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BOOK REVIEW: Corsets – A Visual History

Compiled by R. L. Shep, Corsets – A Visual History is a must for anyone interested in fashion history. As its title implies, this book provides a “visual history,” using images found in advertisements and catalogs from department stores and corset companies.

Museums are full of well-dressed mannequins dressed in anything from sumptuous ball and wedding gowns, to more plain everyday dresses. Seldom do we get to see what was worn underneath those dresses, which was absolutely essential in creating the fashionable look of the era.

Because our dress forms already conform to the “ideal hourglass shape” so many women were trying to achieve, museum curators do not always bother to dress our mannequins with the correct undergarments. Sometimes we do not even have appropriate corsets or stays in the collection anyway.

This book allows us to examine what was available at the time our dresses were popular, and how women achieved the coveted ideal feminine shape.

By its very nature, a book of this type is seen solely from a manufacturer and advertising point of view. It is not intended to show the reality of wearing a corset. But the “Notes” section in the very beginning does address the health implications of squeezing your body into an unnatural shape.

One illustration in particular compares the bone structure of a “normal” woman to one who has been “permanently remodeled” by a corset. The rib cage of the corseted woman narrows drastically toward her waist, compacting all of her internal organs in the process.

In addition to shallow breathing and a “remodeled” rib cage and spine, the book also addresses a less well-known physical side effect brought on by corsets. An illustration for the “uterine supporter” shows how it was used to treat a “prolapsed or sagging uterus.” The ad states that it is “made of heavy morocco with elastic strap….Hard rubber cup pessary, held in place by small white rubber tubing.” The uterine supporter would be worn during the day, with the rubber cup inserted to form a support structure for the uterus.

The book also comments on various movements to suppress the use of corsets, most of which were widely unsuccessful. Fashion can be very powerful, and most women were willing to sacrifice their health to conform. At the beginning of the book, three excerpts from popular period magazines explore changes in attitudes, including The Penny Magazine (1833), Harpers Bazar (1871), and Women’s Home Companion (1912).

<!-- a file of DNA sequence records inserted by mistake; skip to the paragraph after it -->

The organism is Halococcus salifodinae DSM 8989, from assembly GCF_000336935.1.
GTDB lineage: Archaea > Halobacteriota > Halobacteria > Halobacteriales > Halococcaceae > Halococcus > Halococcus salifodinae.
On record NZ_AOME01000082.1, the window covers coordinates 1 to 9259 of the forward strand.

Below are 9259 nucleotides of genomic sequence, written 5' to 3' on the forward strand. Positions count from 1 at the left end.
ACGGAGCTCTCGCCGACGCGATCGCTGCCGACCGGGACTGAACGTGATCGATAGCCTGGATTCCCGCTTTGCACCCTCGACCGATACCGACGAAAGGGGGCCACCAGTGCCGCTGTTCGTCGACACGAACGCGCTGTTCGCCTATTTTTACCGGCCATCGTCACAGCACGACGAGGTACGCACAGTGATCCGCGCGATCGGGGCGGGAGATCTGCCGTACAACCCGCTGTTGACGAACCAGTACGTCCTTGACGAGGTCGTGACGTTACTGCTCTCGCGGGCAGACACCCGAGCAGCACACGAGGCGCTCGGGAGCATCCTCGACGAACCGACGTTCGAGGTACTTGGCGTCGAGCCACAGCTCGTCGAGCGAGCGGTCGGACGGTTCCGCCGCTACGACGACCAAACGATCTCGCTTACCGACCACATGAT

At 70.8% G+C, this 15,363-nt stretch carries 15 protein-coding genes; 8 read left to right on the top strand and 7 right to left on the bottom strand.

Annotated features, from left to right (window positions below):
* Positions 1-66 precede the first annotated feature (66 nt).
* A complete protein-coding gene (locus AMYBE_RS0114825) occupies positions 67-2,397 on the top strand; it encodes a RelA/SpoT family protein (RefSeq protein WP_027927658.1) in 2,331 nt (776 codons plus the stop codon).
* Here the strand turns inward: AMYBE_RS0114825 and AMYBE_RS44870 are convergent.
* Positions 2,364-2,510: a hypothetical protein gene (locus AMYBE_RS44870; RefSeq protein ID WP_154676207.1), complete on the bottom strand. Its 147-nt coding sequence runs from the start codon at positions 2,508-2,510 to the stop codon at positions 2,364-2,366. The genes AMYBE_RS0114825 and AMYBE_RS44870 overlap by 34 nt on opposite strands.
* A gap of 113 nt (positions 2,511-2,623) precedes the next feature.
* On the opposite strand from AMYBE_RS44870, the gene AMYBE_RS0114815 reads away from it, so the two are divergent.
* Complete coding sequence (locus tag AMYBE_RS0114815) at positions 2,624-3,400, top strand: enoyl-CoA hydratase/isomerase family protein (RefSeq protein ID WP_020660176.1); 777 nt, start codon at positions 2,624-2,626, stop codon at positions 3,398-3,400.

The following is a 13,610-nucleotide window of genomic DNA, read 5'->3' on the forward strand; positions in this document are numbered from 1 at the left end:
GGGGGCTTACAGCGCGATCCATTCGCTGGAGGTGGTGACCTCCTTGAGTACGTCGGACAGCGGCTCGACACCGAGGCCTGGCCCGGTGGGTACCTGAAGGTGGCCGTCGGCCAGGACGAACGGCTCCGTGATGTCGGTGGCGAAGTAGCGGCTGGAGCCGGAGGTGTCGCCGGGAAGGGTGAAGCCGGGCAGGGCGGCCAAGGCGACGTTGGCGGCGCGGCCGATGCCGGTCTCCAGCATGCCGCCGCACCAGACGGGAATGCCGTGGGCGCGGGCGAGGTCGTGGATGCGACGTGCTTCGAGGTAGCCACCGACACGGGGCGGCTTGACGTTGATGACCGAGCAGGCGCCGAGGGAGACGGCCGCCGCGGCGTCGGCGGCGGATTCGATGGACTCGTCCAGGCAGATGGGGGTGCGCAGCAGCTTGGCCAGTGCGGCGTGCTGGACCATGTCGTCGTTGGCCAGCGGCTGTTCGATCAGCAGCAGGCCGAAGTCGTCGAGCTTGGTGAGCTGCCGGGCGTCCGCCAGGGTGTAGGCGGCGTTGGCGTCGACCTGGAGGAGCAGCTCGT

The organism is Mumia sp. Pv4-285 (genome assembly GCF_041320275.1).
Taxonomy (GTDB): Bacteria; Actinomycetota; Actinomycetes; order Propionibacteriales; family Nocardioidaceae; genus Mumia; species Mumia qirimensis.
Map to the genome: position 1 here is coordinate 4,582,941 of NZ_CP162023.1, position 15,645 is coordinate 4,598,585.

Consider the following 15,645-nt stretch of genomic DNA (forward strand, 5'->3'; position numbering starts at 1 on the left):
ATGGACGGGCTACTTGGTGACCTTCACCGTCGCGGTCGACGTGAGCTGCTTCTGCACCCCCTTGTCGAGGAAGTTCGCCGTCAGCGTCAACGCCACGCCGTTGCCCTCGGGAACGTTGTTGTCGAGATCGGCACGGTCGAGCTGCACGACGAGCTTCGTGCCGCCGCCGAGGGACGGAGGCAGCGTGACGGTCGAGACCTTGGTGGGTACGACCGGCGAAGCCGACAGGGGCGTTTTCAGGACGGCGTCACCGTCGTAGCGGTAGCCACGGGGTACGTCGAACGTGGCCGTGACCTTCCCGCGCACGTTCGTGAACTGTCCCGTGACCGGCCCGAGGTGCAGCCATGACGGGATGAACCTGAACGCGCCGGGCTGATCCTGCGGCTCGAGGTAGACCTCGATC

Perhaps surprisingly, the 1833 article is against the corset, outlining the dangers of compressing the lungs, heart, stomach, and liver, with the conclusion that “almost every function of the body becomes more or less depraved.”

The latter articles boast the advantages of a more flexible corset, but do not go as far as to suggest that women should not wear one altogether. The 1912 excerpt preaches the importance of a good fitting corset above all else: “Let me tell you that the fat woman looks much better in a corset an inch or so too large for her, where her fat can sink down into it, rather than in a corset two or three inches too small which presses her fat up and out until it appears in many unsightly bulges and bumps….The woman who has perfect corset sense is she who wears a corset right in size, right in shape, and so perfectly fitted that the corset and figure seem one.”

In the 1920s, those rebellious Flappers transformed beauty into something unlike anything that had been seen before. With their straight hips, flat chests, dropped waists, and hemlines above the knee, the corset fell out of fashion. There was an attempt to revive it in the 1930s, but as Shep writes, World War II put an end to that.

There are few illustrations in the book prior to 1870, mostly because proper morals prevented the publication of an image of a corset, so research material is scarce. These undergarments were veiled in modesty, and were not something early Victorian women talked about. As the era progressed, more images appeared.

The book is divided into decades, with illustrations through the 1930s. It is a visual smorgasbord of images, but it does not feel overwhelming. Instead, you find yourself turning page after page, eager to compare prices, styles, and advertising slogans.

In short, this book is both an excellent reference book and a treat for the casual reader. It is a rich primary source that documents a previously “unseen” aspect of fashion.



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